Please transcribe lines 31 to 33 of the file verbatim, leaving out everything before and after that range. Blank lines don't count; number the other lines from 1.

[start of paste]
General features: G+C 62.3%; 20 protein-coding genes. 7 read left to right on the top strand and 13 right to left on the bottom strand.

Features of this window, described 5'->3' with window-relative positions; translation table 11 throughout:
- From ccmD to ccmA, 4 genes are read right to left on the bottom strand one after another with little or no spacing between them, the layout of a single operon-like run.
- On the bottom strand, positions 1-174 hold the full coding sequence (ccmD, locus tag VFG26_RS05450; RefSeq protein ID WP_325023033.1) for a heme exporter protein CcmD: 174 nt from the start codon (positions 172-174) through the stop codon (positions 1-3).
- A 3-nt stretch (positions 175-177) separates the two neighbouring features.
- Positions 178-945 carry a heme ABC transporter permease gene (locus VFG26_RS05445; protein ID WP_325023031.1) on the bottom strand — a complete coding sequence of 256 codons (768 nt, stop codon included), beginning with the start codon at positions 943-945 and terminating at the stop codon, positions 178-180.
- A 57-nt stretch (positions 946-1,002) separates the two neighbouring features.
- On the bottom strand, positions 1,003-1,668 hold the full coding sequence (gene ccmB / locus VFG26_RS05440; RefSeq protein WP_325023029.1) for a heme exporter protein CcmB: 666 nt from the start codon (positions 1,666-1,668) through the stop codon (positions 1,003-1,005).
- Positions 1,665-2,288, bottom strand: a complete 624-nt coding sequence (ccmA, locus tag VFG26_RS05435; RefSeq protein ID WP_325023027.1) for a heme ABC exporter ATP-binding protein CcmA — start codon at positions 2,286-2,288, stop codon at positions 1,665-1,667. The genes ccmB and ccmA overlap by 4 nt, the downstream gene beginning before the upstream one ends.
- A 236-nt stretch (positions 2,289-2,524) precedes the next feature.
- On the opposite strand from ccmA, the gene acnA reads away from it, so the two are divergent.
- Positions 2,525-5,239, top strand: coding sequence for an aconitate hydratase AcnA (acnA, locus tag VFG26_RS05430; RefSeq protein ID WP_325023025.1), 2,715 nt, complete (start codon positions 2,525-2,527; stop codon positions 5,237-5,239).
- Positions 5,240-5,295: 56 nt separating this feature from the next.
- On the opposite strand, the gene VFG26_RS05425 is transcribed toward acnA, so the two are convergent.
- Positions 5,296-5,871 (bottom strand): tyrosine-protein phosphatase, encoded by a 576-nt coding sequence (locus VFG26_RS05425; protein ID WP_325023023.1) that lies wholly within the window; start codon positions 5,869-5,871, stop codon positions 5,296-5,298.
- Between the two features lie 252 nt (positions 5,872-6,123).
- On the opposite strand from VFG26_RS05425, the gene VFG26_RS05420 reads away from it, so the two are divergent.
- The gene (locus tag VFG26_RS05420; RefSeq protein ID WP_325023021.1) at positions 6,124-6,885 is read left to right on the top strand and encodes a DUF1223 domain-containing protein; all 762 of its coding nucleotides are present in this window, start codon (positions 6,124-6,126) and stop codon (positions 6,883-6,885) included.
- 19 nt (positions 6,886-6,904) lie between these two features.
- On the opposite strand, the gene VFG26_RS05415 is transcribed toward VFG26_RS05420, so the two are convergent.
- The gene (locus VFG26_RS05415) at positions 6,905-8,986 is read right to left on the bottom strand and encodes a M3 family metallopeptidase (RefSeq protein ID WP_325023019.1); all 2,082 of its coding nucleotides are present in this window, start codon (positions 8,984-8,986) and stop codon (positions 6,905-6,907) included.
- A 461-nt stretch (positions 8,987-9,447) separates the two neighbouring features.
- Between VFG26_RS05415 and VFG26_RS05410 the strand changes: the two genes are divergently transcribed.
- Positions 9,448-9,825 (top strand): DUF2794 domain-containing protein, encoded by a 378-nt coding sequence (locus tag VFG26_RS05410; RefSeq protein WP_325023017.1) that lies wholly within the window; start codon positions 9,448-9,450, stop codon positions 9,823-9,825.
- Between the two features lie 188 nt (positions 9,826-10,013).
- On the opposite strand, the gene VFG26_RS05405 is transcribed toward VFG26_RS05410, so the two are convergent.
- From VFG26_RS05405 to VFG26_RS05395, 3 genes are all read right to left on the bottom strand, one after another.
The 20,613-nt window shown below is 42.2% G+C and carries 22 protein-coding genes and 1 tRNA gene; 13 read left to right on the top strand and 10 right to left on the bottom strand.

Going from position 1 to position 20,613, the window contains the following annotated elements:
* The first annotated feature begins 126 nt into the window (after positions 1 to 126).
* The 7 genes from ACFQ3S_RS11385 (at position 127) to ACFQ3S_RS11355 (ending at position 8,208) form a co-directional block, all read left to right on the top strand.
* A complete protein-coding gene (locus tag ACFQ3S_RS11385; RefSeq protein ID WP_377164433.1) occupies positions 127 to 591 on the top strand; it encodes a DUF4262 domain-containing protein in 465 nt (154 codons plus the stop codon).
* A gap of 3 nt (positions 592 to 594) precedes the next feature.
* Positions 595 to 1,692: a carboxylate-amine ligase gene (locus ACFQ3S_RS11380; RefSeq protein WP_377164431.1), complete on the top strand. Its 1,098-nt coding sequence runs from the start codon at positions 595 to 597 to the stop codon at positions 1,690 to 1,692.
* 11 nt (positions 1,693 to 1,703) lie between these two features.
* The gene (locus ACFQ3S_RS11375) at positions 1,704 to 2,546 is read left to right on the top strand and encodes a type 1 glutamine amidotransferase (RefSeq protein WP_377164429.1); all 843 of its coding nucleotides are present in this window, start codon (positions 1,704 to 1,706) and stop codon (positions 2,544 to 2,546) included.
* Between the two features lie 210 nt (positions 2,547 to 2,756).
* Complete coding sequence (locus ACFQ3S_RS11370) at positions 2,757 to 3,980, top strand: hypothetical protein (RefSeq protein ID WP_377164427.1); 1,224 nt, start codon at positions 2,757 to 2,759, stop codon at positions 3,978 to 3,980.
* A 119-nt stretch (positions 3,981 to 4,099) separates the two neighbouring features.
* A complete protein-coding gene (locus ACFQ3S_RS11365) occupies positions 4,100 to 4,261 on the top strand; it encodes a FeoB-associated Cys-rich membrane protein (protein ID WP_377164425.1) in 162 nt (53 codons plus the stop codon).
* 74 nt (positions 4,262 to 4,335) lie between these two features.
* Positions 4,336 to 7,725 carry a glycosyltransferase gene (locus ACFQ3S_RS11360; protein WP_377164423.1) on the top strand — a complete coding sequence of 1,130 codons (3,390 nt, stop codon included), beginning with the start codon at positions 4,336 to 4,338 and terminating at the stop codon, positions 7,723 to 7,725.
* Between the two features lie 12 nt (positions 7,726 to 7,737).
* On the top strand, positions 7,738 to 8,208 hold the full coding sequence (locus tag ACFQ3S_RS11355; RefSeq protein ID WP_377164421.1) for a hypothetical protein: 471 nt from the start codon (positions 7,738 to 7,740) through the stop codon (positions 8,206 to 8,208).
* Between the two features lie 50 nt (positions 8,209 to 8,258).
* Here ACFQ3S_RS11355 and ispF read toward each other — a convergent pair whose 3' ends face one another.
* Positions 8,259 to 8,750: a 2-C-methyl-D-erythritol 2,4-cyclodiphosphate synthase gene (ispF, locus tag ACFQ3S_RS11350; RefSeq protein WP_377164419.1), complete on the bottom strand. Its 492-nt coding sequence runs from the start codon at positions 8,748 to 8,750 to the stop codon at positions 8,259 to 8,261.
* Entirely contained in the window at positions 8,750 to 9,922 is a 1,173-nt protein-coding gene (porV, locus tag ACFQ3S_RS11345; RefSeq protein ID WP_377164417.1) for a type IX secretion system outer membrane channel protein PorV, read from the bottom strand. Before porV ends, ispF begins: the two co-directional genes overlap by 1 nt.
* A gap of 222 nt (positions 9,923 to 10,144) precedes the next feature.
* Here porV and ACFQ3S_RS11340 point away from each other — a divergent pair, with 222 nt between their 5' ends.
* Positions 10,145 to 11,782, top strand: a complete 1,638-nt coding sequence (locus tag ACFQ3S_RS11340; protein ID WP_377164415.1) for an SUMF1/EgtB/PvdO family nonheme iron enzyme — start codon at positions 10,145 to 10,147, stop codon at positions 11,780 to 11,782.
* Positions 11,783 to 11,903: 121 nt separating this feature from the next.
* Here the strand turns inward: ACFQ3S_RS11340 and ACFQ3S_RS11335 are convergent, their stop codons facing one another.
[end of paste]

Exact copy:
* The 7 genes from ACFQ3S_RS11385 (at position 127) to ACFQ3S_RS11355 (ending at position 8,208) form a co-directional block, all read left to right on the top strand.
* A complete protein-coding gene (locus tag ACFQ3S_RS11385; RefSeq protein ID WP_377164433.1) occupies positions 127 to 591 on the top strand; it encodes a DUF4262 domain-containing protein in 465 nt (154 codons plus the stop codon).
* A gap of 3 nt (positions 592 to 594) precedes the next feature.